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Ethiopathogenetic, clinic and therapeutic considerations in juvenile chronic arthritis

Author: Ninel Revenco
Degree:doctor habilitat of medicine
Specialities: 14.00.06 - Cardiology and Reumatology
14.00.09 - Pediatrics
Scientific consultant: Liliana Groppa
doctor habilitat, professor, Nicolae Testemitanu State University of Medicine and Pharmacy of the Republic of Moldova
Scientific council:


The thesis was presented on the 30 October, 2007
Approved by NCAA on the 20 December, 2007


Adobe PDF document0.69 Mb / in romanian


CZU 616.72-002.2-053.2-08

Adobe PDF document 2.28 Mb / in romanian
199 pages


juvenile chronic arthritis, ethiopathogenie, clinical symptoms, laboratory analysis, immune-genetic system, correlation beginning-development, foreseeable factors, methotrexate, sulphasalazyne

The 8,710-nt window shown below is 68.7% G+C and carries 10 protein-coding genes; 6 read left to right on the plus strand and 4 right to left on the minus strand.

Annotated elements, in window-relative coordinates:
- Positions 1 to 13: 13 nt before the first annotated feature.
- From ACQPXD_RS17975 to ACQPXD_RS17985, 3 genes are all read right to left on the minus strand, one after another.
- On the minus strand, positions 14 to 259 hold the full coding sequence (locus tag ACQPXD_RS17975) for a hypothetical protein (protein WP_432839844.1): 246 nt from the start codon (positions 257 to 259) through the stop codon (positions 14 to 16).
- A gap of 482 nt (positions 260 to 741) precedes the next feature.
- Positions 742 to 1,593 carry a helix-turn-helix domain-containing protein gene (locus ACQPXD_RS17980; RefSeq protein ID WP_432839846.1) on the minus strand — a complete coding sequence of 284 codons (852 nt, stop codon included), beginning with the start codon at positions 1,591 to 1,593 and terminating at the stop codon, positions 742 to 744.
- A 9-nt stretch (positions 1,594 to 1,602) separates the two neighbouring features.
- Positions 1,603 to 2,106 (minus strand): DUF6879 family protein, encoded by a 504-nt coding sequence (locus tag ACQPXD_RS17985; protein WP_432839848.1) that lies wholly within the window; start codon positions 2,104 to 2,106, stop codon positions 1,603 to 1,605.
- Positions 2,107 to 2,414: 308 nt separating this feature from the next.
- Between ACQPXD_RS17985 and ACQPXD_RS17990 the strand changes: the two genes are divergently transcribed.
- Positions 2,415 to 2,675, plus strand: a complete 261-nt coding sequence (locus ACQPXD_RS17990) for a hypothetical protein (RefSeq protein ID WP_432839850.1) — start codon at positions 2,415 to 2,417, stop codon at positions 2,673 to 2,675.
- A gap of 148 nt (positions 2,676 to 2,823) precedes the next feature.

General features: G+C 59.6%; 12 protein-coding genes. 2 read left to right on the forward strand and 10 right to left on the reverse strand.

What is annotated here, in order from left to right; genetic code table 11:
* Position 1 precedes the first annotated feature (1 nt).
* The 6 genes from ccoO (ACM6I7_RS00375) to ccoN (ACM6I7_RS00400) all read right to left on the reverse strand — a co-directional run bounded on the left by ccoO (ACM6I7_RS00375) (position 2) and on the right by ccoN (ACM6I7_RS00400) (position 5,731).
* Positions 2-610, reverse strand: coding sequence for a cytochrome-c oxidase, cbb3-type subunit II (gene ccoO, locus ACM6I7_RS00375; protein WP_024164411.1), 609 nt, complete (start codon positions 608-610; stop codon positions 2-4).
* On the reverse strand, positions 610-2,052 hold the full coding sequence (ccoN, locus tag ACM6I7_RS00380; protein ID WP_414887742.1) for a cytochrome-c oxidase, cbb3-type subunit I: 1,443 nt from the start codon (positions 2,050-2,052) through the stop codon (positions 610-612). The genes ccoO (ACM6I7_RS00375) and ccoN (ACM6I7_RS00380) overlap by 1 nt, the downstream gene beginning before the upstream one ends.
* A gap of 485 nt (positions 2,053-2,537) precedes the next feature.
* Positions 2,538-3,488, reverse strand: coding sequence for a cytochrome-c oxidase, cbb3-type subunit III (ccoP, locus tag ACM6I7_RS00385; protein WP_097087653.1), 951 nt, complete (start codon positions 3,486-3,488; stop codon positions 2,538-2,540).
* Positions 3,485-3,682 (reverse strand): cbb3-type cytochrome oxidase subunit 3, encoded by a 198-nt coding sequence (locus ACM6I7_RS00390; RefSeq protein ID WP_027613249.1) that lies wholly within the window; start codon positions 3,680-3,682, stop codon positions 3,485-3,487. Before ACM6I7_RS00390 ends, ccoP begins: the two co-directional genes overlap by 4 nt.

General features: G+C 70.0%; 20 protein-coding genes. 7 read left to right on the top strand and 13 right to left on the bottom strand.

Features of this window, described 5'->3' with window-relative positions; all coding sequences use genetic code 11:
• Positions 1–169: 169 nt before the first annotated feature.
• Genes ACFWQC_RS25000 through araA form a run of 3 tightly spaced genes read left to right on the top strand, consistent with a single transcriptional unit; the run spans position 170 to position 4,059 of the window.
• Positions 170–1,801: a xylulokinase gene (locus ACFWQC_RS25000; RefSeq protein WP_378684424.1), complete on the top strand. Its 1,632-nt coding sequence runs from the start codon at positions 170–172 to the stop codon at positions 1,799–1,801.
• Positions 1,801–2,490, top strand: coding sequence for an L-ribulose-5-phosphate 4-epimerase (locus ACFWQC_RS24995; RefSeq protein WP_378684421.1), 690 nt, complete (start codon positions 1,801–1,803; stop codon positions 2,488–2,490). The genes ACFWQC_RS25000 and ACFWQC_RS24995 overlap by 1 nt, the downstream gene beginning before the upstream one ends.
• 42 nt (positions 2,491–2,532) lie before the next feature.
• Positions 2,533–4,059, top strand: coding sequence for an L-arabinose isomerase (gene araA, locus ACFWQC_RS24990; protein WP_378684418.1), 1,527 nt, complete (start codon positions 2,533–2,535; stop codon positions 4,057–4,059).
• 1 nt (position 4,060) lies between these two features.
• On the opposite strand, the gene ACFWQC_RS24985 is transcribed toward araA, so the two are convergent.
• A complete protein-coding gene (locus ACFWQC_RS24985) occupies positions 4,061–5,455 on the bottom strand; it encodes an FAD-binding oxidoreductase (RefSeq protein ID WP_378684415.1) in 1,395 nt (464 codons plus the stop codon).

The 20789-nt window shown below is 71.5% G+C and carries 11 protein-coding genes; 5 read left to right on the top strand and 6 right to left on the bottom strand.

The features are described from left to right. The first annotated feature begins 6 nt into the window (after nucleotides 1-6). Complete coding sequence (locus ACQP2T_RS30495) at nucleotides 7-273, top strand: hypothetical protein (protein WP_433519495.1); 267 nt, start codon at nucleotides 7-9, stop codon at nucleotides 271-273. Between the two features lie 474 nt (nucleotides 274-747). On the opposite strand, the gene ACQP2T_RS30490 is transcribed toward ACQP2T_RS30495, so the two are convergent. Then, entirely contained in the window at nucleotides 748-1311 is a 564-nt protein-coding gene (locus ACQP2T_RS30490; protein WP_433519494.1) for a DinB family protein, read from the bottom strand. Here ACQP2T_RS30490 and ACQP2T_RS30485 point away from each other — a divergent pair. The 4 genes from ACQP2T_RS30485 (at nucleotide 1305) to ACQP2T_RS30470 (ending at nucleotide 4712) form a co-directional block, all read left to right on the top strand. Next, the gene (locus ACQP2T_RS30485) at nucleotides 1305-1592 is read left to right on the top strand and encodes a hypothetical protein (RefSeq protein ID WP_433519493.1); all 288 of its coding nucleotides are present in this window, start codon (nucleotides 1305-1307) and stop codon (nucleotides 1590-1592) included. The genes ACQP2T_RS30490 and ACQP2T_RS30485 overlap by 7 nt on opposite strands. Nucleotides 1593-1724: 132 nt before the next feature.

During the initial stage 707 children with ages ranging from 13 to 192 months (with medium age of 128.7±55.3 months) with articular syndrome have been evaluated. The evaluation was many-sided and was directed to perform the differentiated diagnosis in order to elaborate on the causes of articular pains. Consequently, children with JIA have been selectively evaluated according to ACR criteria. The analysis of these children was focused on three main issues: 1) the stage of evaluation of incipient paraclinic characteristics; 2) the analysis of correlation beginning–development of JIA; and 3) the treatment stage of the analysis (the treatment lasted for 24 months and consisted of methrotrexate vs sulphasalazyne). The systemic type was found in 13.0% of children, the poliarticular type in 30.4% and the oligoarticular type in 56.6%. JCA can evolve at any age, but the debut stage is ascertained to be at the age of 7-9 and 11-13 with its peak at the age of 14-16. JCA in association with articular affections provokes general manifestations and affections of various systems of the body that modify some types of the disease. These changes are almost always related with the systemic type and seldom with the poliarticular form. It is worth mentioning that they can also be present in the poliarticular form, but the frequency and the degree of this appearance are minor. The eye affection was present in 18.8% of JCA cases. The uveitis is generally associated with the oligoarticular form (82.1%) and it affects girls in particular (75.9%). It is not related with the systemic form. The clinical signs of uveitis were the first manifestation of the disease following those of articular affection in 12.8% of children. JCA is associated with changes of the immune-genetic status that might play an important role in the pathogenie of the disease. The results would fit the ethiopathogenetic scheme in the following manner: in a body with a particular genetic sensibility (the presence of HLA A2, DR2, DR1 and A3 antigenes), the influence of environmental factors like ones of an infectious type, various forms of articular traumas or seldom - insolation (in 2.8%) that might cause the launch of the autoimmune mechanism manifested through a disbalance of immunocompetent cells caused by the the deficit of T-suppressors, by the reduction of the coefficients of T-helpers/T-helpers and by the increase in the concentration of IgG and IgM and immune circular systems. The grave forms of JCA with articular destructive elements have an insidious beginning. On the other hand, JCA is a disease that causes serious affections even from its beginning. In this way, the insidious debut evolved clinically unfavourably in 32.0% of children and articular destructively in 45.5% while the severe debut of JCA concluded in clinical remission in 39.2% of children and in articular radiology in 40.0%. The total proportion of those excluded from the analysis was greater after 6 months of treatment (methotrexate – 40,0% vs. sulphasalasyne – 43,0%) than after two years of treatment (methotrexate - 18% vs sulphasalasyne - 23%). The side effects and the lack of compliance with the treatment were the primary causes of the exclusion of patients from the research of methotrexate and sulphasalasyne sections. The side effects were a less important cause in the methotrexate section of the research than in the sulphasalasyne one. Both methotrexate and sulphasalasyne are efficiently prepared in comparison with placebo for the treatment of JCA. The effects of the treatment are visible after six months of administration and their positive effects are emphasized after 12 and 24 months. Similar results were reached in the treatment with methotrexate and sulphasalasyne after 6 and 12 months. After 24 months of treatment, methotrexate was found to be more effective than sulphasalasyne with the percentage of responders to ACR20 of 82% vs. 60% (p<0.001) and of responders to ACR50 of 32% vs. 25% (p<0.005). consequently, methotrexate might be the primary option for the base treatment of JCA related symptoms. The discriminatory statistical analysis emphasized the foreseeable factors at the debut of the disease that might influence the clinical and articular evolution of JCA.